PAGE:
Revista ABCd (São Paulo). 23 Jul, 2014

Mesenteric cyst: abdominal lymphangioma

Diogo Gontijo Dos REIS
Nícollas Nunes RABELO
Sidnei Jose ARATAKE


Mesenteric cyst is defined as a cystic lesion located between the leaflets of the mesentery from the duodenum to the rectum , being most commonly found in ileum level. Since its first description in 1507 by Benevienae until 1993 there are only about 820 cases reported in the literature4 - 6.

Lymphangiomas are benign tumors, probably congenital, are more common in the cervical and axillary regions. They are unusual in abdominal and pancreas location. Its incidence is estimated at around 1:100,000 and 1:20,000 admissions in adults and in children. The first excision was performed by Tillaux (quoted Chung) only in 18025. Despite the long recognition of this disease, its origin classification and pathology remain controversial. The highest incidence is between the third and fourth decades of life, with 75% of those diagnosed after ten years with a slight female predominance. The term lymphangioma is appropriately used when there is hemodynamic isolation, or the injury is not related to the blood system10 - 13. Lymphangiomas are a major group of so-called vascular hamartomas, which result from a failure in the evolutionary development of the vascular system, including lymphatic and/or arteries and veins3.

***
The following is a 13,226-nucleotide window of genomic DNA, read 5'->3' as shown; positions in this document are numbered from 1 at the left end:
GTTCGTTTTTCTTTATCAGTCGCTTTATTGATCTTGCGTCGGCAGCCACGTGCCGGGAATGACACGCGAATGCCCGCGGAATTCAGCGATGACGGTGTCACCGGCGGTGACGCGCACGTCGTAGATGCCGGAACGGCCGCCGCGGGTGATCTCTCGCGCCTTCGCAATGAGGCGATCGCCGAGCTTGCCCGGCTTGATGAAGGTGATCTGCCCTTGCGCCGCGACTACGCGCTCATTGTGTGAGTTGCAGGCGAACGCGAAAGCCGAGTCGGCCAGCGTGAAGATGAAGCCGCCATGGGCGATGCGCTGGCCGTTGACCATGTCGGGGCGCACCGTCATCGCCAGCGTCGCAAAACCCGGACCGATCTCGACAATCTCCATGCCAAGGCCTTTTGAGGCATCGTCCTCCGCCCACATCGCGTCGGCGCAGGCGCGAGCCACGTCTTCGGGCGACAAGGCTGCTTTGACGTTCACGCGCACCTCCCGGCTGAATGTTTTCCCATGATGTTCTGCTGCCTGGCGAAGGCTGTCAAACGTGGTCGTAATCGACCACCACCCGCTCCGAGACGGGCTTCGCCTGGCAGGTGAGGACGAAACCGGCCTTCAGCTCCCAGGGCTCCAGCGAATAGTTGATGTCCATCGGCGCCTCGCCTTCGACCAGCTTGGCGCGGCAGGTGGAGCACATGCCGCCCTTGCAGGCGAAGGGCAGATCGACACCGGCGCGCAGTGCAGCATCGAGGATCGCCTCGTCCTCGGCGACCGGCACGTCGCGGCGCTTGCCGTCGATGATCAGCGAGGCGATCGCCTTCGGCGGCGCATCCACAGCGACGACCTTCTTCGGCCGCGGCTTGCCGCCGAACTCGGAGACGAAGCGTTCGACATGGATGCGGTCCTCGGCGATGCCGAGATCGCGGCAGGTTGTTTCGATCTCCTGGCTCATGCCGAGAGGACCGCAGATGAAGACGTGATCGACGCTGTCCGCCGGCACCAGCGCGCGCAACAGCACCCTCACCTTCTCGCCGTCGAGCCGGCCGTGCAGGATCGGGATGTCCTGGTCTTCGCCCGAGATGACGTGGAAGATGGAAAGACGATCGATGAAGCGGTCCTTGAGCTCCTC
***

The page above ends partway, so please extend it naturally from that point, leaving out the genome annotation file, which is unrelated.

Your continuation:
These lymphatic tumors are divided in: 1) simple, with capillary lymphatic channels; 2 ) cavernous, with dilated lymphatics and the presence of capsule; and 3) macrocystic malformations, clinically termed "cystic hygroma"6. This is the most common type, and the most affected sites are head and neck. The main differential diagnosis is hemangioma, branchial cysts, lipomas and rabdmiossarcoma. Diagnosis is made by biopsy of suspicious nodules, and the main treatment is surgical excision.


Fifty-eight years man came to San Francisco Hospital in Taquaral of Goiás, Brazil, after previous medical care without diagnosis or treatment. He had a history of a large mass over a year of slow evolutionary character. He denied pain, headache, fever, diarrhea and other symptoms. Physical examination revealed good general condition, acyanotic, afebrile, hydrated, normotensive, rhythmic, symmetrical heart sounds without murmur. His abdomen had a moving mass of 10 cm in diameter, painless to superficial and deep palpation. Ultrasonography showed an intraperitoneal cyst apparently mesenteric (Figure 1).

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